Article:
Virunga's Hydroelectric Promise

Brent Stirton

Having undergone continuous conflict since 1994, Virunga National Park in the Democratic Republic of Congo is one of the most difficult and dangerous places in the world to practice conservation. The park is controlled by dedicated park rangers who face powerful rebel groups, armed militias, hundreds of thousands of conflict-displaced people as well as the Congolese army. All of these groups seek to exploit Virunga, the home of the mountain gorilla besides other rare and exotic fauna and flora.


Illegal charcoal, sourced from hardwood that is only found inside vulnerable habitats within the park, is used as cooking fuel in the region. The rangers are constantly trying to hold back a powerful charcoal lobby that generates more than $50 million a year from charcoal sales, with devastating effects on the park habitats. On top of that, an oil lobby is also seeking to annul Virunga’s World Heritage status to begin drilling operations, and ivory poaching is another everyday problem for the rangers.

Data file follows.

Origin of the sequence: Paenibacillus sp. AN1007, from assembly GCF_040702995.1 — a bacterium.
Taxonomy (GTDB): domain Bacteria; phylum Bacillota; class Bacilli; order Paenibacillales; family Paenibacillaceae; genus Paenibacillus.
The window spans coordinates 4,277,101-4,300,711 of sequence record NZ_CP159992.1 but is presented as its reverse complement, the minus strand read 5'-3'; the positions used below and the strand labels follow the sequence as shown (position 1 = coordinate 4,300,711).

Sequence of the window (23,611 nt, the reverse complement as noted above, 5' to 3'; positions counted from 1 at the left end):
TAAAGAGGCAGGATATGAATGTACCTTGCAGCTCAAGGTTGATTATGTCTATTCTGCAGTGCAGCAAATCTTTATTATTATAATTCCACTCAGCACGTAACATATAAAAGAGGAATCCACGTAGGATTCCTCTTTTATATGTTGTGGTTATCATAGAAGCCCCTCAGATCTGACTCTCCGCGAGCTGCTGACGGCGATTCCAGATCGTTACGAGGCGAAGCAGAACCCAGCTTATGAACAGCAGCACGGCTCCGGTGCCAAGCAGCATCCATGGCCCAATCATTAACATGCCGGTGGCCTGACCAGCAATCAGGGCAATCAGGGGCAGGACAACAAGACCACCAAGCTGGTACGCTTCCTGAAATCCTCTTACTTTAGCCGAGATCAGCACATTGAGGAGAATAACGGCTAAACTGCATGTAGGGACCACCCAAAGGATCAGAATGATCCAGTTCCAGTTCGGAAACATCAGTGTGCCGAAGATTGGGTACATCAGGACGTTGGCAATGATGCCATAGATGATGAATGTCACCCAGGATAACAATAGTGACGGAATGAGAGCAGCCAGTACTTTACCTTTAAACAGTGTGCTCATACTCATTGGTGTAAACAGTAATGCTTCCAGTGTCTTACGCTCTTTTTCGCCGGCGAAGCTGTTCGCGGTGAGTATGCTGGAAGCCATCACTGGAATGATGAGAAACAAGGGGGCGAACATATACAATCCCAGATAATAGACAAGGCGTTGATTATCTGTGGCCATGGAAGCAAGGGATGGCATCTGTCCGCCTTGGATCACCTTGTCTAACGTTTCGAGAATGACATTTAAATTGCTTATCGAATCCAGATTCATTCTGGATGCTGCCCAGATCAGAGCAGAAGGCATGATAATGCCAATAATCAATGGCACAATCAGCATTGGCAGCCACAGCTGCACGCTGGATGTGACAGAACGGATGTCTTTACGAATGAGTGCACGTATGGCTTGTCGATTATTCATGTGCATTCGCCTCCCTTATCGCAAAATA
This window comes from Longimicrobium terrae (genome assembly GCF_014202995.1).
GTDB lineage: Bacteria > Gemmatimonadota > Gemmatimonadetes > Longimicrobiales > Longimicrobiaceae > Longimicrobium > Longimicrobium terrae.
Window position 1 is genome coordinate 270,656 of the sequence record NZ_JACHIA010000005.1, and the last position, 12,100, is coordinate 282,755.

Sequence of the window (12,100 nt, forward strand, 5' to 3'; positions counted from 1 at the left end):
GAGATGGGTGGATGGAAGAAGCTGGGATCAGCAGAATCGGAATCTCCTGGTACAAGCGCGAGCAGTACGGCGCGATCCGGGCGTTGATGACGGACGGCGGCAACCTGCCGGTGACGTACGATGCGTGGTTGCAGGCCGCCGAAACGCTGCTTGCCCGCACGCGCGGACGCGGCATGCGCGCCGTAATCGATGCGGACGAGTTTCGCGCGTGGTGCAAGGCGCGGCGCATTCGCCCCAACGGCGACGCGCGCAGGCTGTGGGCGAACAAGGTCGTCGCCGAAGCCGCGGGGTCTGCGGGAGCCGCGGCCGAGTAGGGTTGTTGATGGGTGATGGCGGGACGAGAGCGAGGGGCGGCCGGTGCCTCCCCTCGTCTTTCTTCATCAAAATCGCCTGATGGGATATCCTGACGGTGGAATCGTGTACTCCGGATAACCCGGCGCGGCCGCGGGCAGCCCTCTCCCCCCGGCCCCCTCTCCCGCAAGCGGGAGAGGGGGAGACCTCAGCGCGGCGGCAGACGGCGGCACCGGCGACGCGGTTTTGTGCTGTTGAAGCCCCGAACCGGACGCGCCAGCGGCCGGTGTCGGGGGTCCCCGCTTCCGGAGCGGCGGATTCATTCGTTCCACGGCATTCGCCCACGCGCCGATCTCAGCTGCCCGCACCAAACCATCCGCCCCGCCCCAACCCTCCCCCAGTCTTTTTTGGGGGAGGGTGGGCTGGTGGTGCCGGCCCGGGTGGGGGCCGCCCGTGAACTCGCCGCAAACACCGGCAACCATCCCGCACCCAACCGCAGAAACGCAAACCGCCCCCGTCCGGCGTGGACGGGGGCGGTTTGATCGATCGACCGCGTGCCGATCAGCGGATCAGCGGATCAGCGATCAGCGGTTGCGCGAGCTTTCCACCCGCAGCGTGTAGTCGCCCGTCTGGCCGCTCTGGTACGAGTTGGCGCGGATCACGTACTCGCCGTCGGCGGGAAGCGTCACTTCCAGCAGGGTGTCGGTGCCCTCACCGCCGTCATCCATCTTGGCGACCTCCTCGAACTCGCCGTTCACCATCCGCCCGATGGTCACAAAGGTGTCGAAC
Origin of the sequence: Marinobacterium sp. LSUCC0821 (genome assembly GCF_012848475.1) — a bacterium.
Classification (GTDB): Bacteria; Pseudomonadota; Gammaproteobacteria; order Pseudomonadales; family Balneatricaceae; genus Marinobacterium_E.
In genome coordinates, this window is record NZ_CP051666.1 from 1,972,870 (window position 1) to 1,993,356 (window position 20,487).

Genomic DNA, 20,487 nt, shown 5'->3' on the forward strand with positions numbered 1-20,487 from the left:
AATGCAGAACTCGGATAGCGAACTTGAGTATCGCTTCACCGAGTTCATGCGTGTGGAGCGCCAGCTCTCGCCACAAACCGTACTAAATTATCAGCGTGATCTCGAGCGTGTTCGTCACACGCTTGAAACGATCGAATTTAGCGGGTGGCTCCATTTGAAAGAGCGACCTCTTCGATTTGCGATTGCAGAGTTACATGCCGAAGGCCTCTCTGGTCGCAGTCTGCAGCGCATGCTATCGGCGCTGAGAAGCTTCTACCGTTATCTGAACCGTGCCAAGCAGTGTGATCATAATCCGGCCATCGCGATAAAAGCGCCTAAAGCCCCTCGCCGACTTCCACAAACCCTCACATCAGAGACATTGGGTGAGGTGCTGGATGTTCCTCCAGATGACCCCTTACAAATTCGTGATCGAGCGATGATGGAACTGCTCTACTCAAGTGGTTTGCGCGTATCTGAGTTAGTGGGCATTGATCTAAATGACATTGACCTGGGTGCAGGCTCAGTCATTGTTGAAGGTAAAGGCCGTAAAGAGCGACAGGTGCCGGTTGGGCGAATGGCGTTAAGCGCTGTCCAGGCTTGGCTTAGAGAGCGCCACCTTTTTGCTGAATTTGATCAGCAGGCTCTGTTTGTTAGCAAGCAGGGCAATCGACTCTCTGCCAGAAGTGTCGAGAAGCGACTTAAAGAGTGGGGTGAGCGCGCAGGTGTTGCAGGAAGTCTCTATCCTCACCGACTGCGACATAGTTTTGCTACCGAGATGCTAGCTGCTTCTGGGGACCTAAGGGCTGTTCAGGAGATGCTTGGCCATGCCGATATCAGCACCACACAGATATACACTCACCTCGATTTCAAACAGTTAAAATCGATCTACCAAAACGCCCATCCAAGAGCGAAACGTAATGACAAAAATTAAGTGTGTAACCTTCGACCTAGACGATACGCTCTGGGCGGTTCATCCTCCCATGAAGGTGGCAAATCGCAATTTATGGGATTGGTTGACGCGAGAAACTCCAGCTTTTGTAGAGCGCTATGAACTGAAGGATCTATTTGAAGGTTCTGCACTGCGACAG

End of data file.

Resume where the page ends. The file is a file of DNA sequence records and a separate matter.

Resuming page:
In order to combat all of these issues, the park’s leaders have combined with experts from the European Union and created sustainable, clean hydropower schemes. Two power stations are currently up and running. This electricity was first channelled to local hospitals, which now have power for surgery and electric lighting 24 hours a day.


Virunga’s hydroelectric power schemes can change the face of the region and offer opportunities to its communities, while at the same time reminding them why Virunga should be protected and conserved. The electricity generated will be used to change the face of industry in the region and improve the daily lives of the local population. The new opportunities this will provide for employment are also expected to be a game-changer for peace in this extremely impoverished region.

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